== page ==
Friday, October 12, 2012

Dreamland Social Club

Dreamland Social Club by Tara Altebrando (2011), narrated by Erin Moon

After her grandfather's death, Jane moves with her brother and father to the house on Coney Island where her mother grew up. They've never been here before, nor did they know their grandfather. Jane's mother always intended to bring her kids back and show them Coney Island, but died before she got the chance. Now Jane tries to fit in with a motley group of fellow students who could start their own sideshow, while trying to make sense of her mother's affection for a place that has clearly seen better days.

The best part of this book is the setting - I know nothing about Coney Island, so it was all new to me. Most of the rides Jane's mother told her about are gone and the town is pretty run down. Jane meets interesting characters at her school, like a goth dwarf named Babette and a boy with no legs who goes by H.T. (Half There), as well as a bearded girl, a giant, and - most intriguingly of all - a tattooed boy named Leo who Jane instantly crushes on. But Jane is the real outcast, the other kids slow to accept her, especially when they find out that her dad may be in cahoots with a developer who wants to make drastic changes to the community they all love so much.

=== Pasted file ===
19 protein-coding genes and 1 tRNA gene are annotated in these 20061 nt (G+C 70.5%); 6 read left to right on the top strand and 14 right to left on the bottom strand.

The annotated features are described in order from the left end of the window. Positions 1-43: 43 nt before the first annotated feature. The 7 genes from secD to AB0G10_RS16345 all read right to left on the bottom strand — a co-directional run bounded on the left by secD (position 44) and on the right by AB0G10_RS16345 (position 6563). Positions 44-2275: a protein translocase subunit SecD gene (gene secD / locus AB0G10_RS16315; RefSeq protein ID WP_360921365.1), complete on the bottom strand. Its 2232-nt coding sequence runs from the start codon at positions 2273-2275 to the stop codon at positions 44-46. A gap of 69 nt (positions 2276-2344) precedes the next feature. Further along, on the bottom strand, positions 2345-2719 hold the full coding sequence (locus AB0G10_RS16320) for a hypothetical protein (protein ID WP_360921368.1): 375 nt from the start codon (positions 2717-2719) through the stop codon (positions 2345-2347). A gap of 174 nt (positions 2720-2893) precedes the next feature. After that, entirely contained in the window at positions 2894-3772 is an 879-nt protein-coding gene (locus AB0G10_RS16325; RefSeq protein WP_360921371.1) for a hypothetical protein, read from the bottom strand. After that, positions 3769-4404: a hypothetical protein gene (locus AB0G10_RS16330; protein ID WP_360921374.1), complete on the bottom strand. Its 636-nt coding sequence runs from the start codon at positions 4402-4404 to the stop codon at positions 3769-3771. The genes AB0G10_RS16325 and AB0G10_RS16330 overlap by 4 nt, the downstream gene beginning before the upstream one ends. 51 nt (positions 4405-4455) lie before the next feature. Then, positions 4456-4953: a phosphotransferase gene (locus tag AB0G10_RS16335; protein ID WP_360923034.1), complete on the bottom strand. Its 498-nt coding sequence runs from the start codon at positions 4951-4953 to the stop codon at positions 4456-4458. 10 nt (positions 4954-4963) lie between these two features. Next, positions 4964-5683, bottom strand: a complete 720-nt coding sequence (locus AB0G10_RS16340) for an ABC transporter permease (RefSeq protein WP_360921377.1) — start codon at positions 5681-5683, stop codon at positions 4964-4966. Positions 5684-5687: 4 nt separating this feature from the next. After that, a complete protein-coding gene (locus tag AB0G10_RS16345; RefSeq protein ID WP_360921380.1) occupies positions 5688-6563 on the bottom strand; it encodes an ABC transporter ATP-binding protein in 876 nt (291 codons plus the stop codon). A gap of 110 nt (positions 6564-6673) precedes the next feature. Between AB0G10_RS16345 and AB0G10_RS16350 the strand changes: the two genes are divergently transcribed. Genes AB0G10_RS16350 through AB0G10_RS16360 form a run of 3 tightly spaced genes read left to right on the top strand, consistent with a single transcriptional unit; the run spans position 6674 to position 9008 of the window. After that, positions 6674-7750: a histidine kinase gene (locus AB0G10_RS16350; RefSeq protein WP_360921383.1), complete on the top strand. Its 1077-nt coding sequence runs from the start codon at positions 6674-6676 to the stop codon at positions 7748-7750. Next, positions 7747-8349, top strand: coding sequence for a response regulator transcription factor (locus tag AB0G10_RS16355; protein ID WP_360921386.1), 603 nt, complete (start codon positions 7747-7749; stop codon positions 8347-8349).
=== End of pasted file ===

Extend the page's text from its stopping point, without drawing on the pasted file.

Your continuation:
Although her mother had already been dead for several years, Jane was obviously not over it. Coming to Coney and learning more about her mother and where she grew up was rather cathartic for her. Suddenly, a lot of the games her mother used to play with her began to make more sense as Jane realized they were based on amusement park rides. We get a fragmented view of Jane's mother, who comes across as completely freaking obsessed with Coney and the amusement park rides, but obviously that's just what Jane remembers. Throughout the book she gets to know her mother more and more, as she also becomes more at home in this strange new place where she is living.

If you've ever been new in town, or lived in a community dealing with change and development, this book will resonate with you. Throw in some colorful characters and a little bit of romance, and you've got a winner. I initially found some of the accents a bit grating in the audio version (and I don't know if that's the narrator or just the accents), but soon got used to them and now I want to go around saying "Hey, Looky-lou!" to everyone I see. Either audio or print would be a great choice with this one - whichever you prefer, I recommend giving it a try.

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